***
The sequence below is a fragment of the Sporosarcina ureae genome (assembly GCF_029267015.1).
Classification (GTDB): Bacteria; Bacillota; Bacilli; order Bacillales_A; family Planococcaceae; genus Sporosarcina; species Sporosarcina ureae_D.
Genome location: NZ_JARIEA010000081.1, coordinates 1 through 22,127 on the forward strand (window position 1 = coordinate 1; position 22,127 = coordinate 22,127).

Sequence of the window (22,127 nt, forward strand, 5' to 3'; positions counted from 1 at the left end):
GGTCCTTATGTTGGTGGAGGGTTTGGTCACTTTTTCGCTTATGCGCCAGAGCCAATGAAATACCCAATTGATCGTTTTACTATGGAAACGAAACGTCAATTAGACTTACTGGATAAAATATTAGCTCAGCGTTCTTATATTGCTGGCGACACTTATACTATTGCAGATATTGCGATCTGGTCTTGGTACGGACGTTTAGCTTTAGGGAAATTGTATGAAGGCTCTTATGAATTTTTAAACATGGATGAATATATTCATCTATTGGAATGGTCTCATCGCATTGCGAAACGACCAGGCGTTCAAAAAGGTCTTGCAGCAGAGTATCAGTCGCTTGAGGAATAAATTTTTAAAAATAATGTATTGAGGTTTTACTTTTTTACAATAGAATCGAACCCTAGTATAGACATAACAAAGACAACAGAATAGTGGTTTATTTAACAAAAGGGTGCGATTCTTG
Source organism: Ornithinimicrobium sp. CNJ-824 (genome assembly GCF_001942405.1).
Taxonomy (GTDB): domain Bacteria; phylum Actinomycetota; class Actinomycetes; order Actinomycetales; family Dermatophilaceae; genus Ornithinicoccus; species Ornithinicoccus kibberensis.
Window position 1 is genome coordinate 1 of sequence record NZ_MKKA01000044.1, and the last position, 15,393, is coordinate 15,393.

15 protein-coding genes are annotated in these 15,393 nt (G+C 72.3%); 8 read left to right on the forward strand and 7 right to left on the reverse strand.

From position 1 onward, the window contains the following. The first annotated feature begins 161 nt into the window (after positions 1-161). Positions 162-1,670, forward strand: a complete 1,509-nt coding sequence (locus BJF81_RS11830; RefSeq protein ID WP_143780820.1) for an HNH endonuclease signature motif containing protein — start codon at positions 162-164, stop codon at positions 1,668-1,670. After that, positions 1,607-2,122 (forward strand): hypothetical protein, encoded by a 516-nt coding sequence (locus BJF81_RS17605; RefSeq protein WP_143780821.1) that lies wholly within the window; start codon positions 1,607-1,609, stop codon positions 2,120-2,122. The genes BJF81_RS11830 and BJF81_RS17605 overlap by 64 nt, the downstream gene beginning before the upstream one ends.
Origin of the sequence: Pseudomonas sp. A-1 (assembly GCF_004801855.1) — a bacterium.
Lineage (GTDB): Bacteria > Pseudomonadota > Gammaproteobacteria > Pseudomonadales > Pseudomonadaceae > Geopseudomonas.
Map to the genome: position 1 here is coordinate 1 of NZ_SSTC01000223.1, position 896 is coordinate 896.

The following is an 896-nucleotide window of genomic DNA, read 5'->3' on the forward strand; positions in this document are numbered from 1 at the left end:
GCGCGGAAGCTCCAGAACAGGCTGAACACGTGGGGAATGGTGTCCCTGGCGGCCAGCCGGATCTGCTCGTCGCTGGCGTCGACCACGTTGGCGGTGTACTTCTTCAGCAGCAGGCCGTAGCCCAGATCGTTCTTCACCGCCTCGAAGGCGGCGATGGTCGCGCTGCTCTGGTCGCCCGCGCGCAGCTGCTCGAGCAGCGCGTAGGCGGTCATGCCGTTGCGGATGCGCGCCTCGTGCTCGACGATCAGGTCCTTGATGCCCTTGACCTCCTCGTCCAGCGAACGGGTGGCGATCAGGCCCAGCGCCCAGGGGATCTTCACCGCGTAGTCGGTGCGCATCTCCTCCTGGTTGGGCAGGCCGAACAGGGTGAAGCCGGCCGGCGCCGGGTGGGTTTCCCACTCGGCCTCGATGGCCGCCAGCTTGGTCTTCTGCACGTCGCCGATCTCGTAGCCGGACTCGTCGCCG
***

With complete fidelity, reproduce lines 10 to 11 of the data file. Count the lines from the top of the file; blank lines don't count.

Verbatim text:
From position 1 onward, the window contains the following. The first annotated feature begins 161 nt into the window (after positions 1-161). Positions 162-1,670, forward strand: a complete 1,509-nt coding sequence (locus BJF81_RS11830; RefSeq protein ID WP_143780820.1) for an HNH endonuclease signature motif containing protein — start codon at positions 162-164, stop codon at positions 1,668-1,670. After that, positions 1,607-2,122 (forward strand): hypothetical protein, encoded by a 516-nt coding sequence (locus BJF81_RS17605; RefSeq protein WP_143780821.1) that lies wholly within the window; start codon positions 1,607-1,609, stop codon positions 2,120-2,122. The genes BJF81_RS11830 and BJF81_RS17605 overlap by 64 nt, the downstream gene beginning before the upstream one ends.
Origin of the sequence: Pseudomonas sp. A-1 (assembly GCF_004801855.1) — a bacterium.